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Chargers' Mike McCoy preaches physicality -- to a point

Chargers head coach Mike McCoy on hitting in practice: "... the most important thing is the health of our team and being smart with one another." AP Photo/Gregory Bull

SAN DIEGO -- Dexter McCoil executed what he’s coached to do.

During red-zone drills for the San Diego Chargers, receiver Isaiah Burse caught a pass across the middle and McCoil lined him up, lowered his shoulder and drilled Burse, separating the ball and plowing Burse to the turf.

The hit drew some "oohs" from the crowd -- the first real hit witnessed during two days of otherwise tame practices in full pads for the Chargers. Offensive tackle Tyreek Burwell, running back Danny Woodhead and other players on offense were upset by the hit. Burwell came to the defense of his teammate.

Later in practice, Burwell tried to exact some revenge by taking out cornerback Richard Crawford on a slip screen. Chargers head coach Mike McCoy had to separate Burwell and safety Jahleel Addae, who came off of the sideline to protect his teammate.

Middle linebacker Nick Dzubnar also pancaked running back Melvin Gordon on an inside route over the middle.

McCoy said he liked the intensity and effort of Wednesday’s practice, but also does not want to see dangerous hits that could result in injuries. That is understandable considering his team resembled a M*A*S*H unit by the end of the last season.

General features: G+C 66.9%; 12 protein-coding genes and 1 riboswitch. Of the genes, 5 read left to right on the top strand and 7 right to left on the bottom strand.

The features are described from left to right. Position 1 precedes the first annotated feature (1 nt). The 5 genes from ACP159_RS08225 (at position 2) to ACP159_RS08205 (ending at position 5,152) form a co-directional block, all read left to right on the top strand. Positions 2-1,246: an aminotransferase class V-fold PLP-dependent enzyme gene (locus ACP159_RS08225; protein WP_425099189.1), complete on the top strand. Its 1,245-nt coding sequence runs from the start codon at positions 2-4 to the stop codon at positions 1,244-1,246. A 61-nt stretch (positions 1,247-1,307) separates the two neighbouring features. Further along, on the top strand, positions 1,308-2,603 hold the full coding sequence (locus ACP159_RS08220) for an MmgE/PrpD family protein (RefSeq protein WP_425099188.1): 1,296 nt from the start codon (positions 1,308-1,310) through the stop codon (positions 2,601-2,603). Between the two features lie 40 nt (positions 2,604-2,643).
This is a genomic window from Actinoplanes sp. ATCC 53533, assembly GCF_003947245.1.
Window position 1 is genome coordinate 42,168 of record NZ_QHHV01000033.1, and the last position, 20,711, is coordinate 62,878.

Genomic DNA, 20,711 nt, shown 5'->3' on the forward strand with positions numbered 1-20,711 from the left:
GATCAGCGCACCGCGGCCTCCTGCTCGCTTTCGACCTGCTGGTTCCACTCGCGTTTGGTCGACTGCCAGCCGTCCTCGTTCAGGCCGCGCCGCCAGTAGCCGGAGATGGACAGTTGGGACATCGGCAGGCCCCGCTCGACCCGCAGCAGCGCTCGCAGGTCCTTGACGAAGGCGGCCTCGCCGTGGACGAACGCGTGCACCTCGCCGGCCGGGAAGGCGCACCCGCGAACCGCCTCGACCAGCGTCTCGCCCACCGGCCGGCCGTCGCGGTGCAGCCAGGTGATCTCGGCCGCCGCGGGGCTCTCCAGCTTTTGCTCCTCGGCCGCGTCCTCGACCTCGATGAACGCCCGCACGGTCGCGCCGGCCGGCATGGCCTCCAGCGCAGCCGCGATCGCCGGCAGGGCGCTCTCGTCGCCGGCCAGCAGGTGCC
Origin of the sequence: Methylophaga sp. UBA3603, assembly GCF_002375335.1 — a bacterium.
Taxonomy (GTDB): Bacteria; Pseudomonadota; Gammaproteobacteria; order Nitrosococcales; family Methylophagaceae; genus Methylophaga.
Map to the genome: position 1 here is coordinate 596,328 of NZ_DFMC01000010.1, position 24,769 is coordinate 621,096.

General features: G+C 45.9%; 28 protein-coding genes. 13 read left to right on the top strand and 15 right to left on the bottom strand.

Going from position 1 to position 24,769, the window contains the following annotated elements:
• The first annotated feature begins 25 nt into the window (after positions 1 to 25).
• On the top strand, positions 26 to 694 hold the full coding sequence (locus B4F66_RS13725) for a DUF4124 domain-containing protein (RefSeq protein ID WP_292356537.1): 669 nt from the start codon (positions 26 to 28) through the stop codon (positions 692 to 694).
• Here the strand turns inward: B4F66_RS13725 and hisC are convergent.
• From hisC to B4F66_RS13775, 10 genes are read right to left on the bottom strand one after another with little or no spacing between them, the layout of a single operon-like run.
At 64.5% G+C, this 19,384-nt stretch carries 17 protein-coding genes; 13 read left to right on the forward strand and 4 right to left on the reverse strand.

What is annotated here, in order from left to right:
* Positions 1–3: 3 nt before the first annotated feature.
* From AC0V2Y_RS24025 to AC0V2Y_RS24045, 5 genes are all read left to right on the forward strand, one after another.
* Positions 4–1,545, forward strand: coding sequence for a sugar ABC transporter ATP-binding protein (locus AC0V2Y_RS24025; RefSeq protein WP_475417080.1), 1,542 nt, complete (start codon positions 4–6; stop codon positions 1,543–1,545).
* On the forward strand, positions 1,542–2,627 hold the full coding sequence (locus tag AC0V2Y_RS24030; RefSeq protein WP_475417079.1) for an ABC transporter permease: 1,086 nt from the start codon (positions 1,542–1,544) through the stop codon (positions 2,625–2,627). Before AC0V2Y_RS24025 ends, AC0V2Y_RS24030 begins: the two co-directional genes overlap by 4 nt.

"I was just reminding Dexter to be smart there," McCoy said about intervening in the scuffles. "I know instincts take over, but we don’t want that in practice. He was the first guy to go over and apologize to the receiver, but it’s going to happen from time to time.

"I love the way they’re competing. It’s going to be a physical camp, and I can’t say that enough to the players to be physical. But the most important thing is the health of our team and being smart with one another."

McCoy’s right. Players have to protect each other and not take cheap shots. But it’s also football, which is a violent, contact sport. And players also have to get prepared for the type of contact that they will face in games.

It’s a fine line between thud tempo in practice (wrapping up ball carriers and not taking them to the ground) in order to protect players, and the full-throttle, violent hits players will face in a real game.

Reports from Pittsburgh Steelers' camp is Mike Tomlin is overseeing one of the most violent camps in years.

Maybe there’s a reason the Steelers have six Lombardi trophies in their lobby and the Chargers are still looking for their first. Winning is a learned skill that is repeated over time, and San Diego is still learning the tempo in practice that it takes to create a championship atmosphere.

Injuries can happen with or without contact. Stevie Johnson suffered a torn meniscus in his right knee and no one touched him on the play.

McCoy’s also an offensive coach, and traditionally offensive coaches don’t like to see their players take big hits. Tomlin of course is a defensive coach, and likely more willing to give players on that side of the ball more leeway to deliver big blows during practice, understanding how that helps them get ready for the tempo they will see in a game.

"It’s thud," McCoy said. "If a player is in the open field running and we hit him, that’s different. But when it’s a bang-bang play, I don’t [want] a big shot like that against our guys. The same thing with Melvin’s reception today, let the guys run and then thud them up.

"We have to be smart. The same thing with offensive linemen on slip screens, we’re practicing with our own guys. I don’t want the linemen going out and blowing up a corner, that’s what I want in a game. We’ve got to be smart. And the health of our team is No. 1."